Microsimulation inputs included patient and visit characteristics and overhead expenses
Net annual, full-time-equivalent compensation for male versus female PCPs under the different simulations
Male PCPs: 881 | Female PCPs: 554
Female PCP panels included patients who, on average
Had lower diagnosis-based risk scores
Were more often female
Were more often uninsured or insured by Medicaid rather than by Medicare
Under productivity-based payment
Female PCPs earned 21% less than male PCPs
Median income difference: $58,829 (IQR, $39,553 to $120,353)
Gap was similar under capitation without adjustment
Median income difference: $58,723 (IQR, $42,141 to $140,192)
Wage gap was larger under capitation risk-adjusted for
Median income difference: $74,695 (IQR, $42,884 to $152,423)
Diagnosis-based scores alone (Charlson Comorbidity Index [CCI])
Median income difference: $114,792 (IQR, $49,080 to $215,3260)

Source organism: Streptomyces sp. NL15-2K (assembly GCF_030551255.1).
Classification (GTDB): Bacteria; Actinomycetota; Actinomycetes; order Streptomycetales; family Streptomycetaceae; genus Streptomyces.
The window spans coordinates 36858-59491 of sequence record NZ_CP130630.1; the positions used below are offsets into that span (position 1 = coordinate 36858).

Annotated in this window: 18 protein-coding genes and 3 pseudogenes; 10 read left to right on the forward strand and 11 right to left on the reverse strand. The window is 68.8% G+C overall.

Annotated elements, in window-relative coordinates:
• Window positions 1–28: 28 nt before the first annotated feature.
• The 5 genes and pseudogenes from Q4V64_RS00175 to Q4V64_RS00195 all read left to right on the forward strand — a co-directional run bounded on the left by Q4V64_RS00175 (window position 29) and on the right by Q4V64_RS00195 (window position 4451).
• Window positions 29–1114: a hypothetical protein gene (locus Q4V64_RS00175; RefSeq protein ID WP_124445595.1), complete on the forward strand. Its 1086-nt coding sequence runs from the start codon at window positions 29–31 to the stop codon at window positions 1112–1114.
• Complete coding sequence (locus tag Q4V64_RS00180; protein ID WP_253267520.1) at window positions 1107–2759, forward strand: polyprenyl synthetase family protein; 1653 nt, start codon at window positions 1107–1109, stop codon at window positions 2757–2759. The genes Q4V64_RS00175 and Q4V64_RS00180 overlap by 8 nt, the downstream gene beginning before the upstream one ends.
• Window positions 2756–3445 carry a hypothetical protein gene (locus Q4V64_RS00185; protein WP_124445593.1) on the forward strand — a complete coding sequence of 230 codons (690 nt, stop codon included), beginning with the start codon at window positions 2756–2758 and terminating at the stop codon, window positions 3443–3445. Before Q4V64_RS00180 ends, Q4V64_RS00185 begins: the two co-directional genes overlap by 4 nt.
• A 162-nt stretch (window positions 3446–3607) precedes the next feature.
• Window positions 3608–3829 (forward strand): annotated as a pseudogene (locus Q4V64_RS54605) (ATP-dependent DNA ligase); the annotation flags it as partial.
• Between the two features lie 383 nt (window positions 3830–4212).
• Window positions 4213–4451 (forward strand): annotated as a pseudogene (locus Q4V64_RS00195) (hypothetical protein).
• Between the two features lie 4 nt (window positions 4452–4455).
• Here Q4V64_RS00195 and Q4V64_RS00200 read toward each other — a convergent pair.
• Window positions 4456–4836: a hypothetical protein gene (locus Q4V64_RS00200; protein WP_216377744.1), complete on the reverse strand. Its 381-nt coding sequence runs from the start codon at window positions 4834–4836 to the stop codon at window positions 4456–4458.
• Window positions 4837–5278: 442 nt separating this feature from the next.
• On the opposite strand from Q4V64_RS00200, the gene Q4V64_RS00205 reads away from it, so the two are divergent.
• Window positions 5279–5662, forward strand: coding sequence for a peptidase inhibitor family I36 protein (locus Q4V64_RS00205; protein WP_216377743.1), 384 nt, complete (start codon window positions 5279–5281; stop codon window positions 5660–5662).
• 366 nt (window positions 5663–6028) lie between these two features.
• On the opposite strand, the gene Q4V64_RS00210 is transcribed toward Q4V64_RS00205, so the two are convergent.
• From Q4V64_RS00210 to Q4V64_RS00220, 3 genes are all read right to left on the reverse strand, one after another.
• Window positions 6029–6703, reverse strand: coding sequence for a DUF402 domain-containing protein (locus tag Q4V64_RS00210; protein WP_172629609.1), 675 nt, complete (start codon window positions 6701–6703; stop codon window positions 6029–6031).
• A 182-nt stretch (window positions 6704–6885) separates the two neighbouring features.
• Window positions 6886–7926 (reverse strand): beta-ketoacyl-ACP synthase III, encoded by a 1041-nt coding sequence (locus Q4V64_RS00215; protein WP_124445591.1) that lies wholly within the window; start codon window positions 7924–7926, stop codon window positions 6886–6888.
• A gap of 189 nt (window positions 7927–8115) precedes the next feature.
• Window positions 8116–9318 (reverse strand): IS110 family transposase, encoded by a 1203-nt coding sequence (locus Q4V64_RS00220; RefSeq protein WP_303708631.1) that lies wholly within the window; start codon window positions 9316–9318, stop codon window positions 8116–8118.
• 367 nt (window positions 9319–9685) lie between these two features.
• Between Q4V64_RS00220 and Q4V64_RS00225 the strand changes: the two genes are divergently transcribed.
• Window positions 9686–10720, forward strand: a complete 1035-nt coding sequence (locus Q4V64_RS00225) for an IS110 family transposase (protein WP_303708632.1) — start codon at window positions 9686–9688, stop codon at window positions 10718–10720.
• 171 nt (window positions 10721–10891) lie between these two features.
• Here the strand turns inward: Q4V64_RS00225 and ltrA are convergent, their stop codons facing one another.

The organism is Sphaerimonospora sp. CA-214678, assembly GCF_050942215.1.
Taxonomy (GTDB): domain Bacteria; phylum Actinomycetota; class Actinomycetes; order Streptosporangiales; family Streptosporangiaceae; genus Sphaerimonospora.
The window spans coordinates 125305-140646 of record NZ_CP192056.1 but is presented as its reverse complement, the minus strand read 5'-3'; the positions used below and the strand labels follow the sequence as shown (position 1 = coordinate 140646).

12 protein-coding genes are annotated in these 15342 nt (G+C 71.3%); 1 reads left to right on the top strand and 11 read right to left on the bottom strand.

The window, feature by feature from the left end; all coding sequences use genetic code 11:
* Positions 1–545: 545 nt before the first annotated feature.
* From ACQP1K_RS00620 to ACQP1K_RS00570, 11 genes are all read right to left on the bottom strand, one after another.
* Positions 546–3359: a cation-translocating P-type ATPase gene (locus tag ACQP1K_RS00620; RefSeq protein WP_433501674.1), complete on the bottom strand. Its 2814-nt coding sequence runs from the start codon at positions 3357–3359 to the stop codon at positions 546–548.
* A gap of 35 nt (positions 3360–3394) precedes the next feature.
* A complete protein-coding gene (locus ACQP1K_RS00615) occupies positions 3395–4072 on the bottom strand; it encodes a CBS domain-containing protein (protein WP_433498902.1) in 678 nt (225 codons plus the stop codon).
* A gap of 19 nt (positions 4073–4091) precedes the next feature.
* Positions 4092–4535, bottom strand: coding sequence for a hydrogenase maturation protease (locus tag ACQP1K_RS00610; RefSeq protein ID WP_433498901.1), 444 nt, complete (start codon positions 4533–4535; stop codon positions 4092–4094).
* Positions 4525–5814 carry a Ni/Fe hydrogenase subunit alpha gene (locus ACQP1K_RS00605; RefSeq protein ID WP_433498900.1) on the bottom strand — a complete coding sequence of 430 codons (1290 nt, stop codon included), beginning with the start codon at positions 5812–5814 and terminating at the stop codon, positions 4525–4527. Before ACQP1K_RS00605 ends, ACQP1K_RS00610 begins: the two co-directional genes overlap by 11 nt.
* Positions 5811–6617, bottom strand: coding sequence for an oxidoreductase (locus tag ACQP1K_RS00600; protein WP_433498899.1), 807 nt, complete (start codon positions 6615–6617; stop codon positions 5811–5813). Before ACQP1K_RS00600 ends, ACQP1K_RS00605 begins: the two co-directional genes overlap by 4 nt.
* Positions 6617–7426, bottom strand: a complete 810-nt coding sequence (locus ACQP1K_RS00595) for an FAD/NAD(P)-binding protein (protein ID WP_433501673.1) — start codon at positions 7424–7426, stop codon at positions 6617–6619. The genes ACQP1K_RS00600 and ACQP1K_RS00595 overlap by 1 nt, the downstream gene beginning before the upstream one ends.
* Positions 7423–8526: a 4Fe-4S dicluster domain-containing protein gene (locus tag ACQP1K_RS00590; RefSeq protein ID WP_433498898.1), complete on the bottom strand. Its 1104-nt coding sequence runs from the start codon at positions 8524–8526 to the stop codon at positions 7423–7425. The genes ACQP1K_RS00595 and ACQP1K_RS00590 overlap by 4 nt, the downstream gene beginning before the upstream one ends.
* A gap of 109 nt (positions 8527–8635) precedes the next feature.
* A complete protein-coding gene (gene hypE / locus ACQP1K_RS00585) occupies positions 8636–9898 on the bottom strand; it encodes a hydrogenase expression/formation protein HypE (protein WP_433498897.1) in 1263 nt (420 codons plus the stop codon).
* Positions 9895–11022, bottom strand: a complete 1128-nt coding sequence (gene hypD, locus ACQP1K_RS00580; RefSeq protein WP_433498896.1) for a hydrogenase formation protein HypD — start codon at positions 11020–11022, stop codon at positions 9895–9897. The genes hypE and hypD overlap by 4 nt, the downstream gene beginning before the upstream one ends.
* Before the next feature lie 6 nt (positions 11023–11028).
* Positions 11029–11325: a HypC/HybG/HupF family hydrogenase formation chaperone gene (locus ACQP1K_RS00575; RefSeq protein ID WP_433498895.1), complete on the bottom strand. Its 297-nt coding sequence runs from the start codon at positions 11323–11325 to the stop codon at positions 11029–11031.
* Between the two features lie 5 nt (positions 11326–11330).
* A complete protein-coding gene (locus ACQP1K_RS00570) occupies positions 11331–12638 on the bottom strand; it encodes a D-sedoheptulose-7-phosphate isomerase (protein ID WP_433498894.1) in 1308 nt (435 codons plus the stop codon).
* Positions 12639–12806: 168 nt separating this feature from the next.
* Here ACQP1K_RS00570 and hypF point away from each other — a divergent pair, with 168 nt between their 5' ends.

Age-, sex-, and diagnosis-based scores (CCI): Median income difference: $83,438 (IQR, $28,927 to $129,414)
The wage gap was small and nonsignificant under capitation risk-adjusted for age and sex
Median income difference: $36,631 (IQR, $12,743 to $73,898)
Within a productivity-based model, female Primary Care physicians earned 21% less vs male colleagues
The authors state
We found that despite female PCPs likely working similar hours to or even more hours than their male counterparts, female PCPs received less compensation under productivity-based payment due to conducting fewer visits
These lower visit rates may be explained by female PCPs spending more time per visit, or being less likely to work with nurse practitioners or physician assistants billing under their NPIs
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